The result is a program that, while started just this summer, is nearly done. A ground test engine capable of generating over 57,800 newtons of thrust has been built, with test firings scheduled to begin this month. Wild Fire itself will use a larger engine that generates 80,000 newtons of thrust. Feeney noted that the team has been in contact with researchers at Stanford University who have test smaller paraffin hybrid engines; they have been “very helpful” to the project, but declined to tell the da Vinci team what additives they put in their paraffin fuel.

The engine development program has also cost just a fraction of the price of commercial hybrid or liquid propellant engines. Feeney said they have spent about US$50,000 on the engine to date. The most expensive single component was a large butterfly valve, which cost $7,000. “Unlike SpaceShipOne, which had the capital to do it their way, we had to keep it simple,” he said.

Launch plans

Despite deciding in the middle of this year to develop their own rocket engine, Feeney insisted that their vehicle could have been ready to fly in early October had everything gone according to plan. However, the project fell behind schedule and had to delay their launch attempt in late September. Of course, SpaceShipOne completed two successful flights by early October, winning the X Prize and taking the schedule pressure off the project.

However, Feeney said that his team is still planning on launching the vehicle later this year, if all goes well. The team’s launch insurance, which originally expired at the end of October, has been extended through the end of the year. They currently plan to perform an unmanned test flight in the third week of December from Kindersley, Saskatchewan. That would be followed by a manned flight, although he said it’s not clear yet how long it will take to turn around the vehicle for a manned flight. “Because we’re volunteer-based, as we get into the Christmas season it’s a two-edged sword: some people are extremely available, and others are not,” he said.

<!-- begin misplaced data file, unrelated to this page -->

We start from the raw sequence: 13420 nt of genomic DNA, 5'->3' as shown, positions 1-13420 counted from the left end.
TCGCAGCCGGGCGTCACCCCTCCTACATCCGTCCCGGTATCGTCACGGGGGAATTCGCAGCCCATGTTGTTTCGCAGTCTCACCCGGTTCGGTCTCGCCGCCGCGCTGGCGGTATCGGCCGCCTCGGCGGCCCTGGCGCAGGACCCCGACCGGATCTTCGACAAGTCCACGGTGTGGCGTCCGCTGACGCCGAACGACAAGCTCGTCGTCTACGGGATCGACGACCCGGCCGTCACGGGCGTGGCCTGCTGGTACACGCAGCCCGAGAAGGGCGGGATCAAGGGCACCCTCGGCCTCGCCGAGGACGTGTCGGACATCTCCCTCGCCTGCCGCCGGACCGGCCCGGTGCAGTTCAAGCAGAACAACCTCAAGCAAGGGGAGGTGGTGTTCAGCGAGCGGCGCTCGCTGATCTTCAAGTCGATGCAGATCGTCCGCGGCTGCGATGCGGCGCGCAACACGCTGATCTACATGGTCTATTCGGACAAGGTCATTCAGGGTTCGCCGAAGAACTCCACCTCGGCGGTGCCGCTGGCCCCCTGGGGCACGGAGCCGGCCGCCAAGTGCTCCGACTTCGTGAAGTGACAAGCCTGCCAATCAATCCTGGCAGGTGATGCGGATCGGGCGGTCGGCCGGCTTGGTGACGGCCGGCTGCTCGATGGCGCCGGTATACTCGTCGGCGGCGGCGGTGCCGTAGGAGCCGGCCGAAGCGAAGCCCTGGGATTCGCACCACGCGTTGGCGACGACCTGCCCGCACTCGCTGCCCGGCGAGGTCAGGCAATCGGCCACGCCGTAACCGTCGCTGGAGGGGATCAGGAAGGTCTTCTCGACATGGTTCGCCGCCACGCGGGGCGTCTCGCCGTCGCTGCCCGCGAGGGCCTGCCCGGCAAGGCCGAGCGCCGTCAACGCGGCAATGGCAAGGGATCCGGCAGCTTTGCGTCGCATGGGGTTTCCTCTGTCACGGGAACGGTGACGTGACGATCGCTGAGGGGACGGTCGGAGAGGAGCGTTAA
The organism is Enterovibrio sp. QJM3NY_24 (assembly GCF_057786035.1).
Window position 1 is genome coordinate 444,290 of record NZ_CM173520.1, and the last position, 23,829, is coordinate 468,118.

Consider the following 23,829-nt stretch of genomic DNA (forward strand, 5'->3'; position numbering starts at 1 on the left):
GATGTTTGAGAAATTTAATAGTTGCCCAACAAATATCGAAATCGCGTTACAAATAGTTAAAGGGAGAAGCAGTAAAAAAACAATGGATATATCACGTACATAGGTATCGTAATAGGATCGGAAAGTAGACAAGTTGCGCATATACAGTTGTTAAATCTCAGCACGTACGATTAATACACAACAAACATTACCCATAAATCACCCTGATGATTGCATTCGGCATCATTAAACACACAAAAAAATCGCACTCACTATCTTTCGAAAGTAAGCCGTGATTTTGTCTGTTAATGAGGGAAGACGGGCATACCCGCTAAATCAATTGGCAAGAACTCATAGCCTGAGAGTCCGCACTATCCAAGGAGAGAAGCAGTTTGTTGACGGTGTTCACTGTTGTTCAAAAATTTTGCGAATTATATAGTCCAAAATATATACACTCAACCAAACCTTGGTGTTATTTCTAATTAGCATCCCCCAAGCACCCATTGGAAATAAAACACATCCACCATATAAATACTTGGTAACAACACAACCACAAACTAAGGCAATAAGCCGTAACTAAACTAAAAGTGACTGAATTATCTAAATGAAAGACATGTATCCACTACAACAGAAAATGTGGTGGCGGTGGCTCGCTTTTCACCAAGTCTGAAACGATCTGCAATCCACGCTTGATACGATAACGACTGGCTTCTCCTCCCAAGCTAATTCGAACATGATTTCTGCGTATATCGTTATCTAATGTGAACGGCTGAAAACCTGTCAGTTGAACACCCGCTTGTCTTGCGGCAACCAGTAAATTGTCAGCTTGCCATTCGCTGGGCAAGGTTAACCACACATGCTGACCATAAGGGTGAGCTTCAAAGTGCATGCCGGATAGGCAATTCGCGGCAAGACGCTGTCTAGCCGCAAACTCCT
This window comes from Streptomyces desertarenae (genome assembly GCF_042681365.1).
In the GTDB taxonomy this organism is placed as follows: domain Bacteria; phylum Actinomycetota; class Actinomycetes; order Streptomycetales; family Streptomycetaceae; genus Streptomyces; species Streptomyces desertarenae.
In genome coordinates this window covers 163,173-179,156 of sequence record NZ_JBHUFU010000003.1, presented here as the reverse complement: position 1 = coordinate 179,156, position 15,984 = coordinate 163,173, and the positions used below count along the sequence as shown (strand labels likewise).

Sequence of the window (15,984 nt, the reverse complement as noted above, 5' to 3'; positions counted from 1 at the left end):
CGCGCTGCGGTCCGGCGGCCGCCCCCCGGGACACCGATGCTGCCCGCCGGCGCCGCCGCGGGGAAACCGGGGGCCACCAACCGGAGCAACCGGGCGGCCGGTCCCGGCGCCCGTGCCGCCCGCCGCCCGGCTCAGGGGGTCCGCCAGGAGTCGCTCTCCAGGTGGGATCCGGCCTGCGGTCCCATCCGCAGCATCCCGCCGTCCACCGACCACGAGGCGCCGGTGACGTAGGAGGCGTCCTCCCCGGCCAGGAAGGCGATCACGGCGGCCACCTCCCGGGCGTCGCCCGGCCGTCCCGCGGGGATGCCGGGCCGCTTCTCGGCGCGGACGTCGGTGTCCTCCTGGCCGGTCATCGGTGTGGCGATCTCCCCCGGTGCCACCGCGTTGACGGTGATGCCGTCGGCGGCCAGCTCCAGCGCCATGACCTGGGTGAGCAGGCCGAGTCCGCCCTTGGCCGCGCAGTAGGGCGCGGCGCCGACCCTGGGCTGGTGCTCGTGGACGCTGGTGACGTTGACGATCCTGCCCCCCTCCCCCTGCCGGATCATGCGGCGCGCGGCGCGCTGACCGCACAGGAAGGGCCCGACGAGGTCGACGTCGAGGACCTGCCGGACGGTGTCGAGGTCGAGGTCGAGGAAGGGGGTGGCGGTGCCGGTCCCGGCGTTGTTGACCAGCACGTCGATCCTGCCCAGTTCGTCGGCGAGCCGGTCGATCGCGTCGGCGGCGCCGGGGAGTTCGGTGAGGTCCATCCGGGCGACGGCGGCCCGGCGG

“Burt [Rutan] is probably saying that he did his program for the cost of one of those NASA paper studies,” Feeney said. “Well, if that’s the case, then we’re doing ours for the cost of the paper clips to hold those studies together.”

After the Wild Fire test flights the project plans to move ahead with a larger suborbital vehicle. Although Feeney had previously described plans for a vehicle that would be launched from an airplane, like SpaceShipOne, he has since moved in a different direction. At the conference he showed off the design of a vehicle called the Tiger Shark TS3. This eight-person vehicle would take off and land under jet power, in much the same way as Rocketplane Ltd.’s XP vehicle, using Wild Fire’s rocket engine for the suborbital portion of the flight. That vehicle could be ready to demonstrate commercial suborbital flights as early as 2006. After that, Feeney said he believes he could fly a manned orbital vehicle by 2009.

Those sounds like overly bold plans to most, but if da Vinci can successfully demonstrate its Wild Fire vehicle next month, they will show that suborbital spaceflight can be accomplished with a surprisingly modest amount of money. “I could never let a lack of money be an excuse for not getting this project done,” he said. “This vehicle is there to simply prove that it can be done… Burt [Rutan] is probably saying that he did his program for the cost of one of those NASA paper studies. Well, if that’s the case, then we’re doing ours for the cost of the paper clips to hold those studies together.”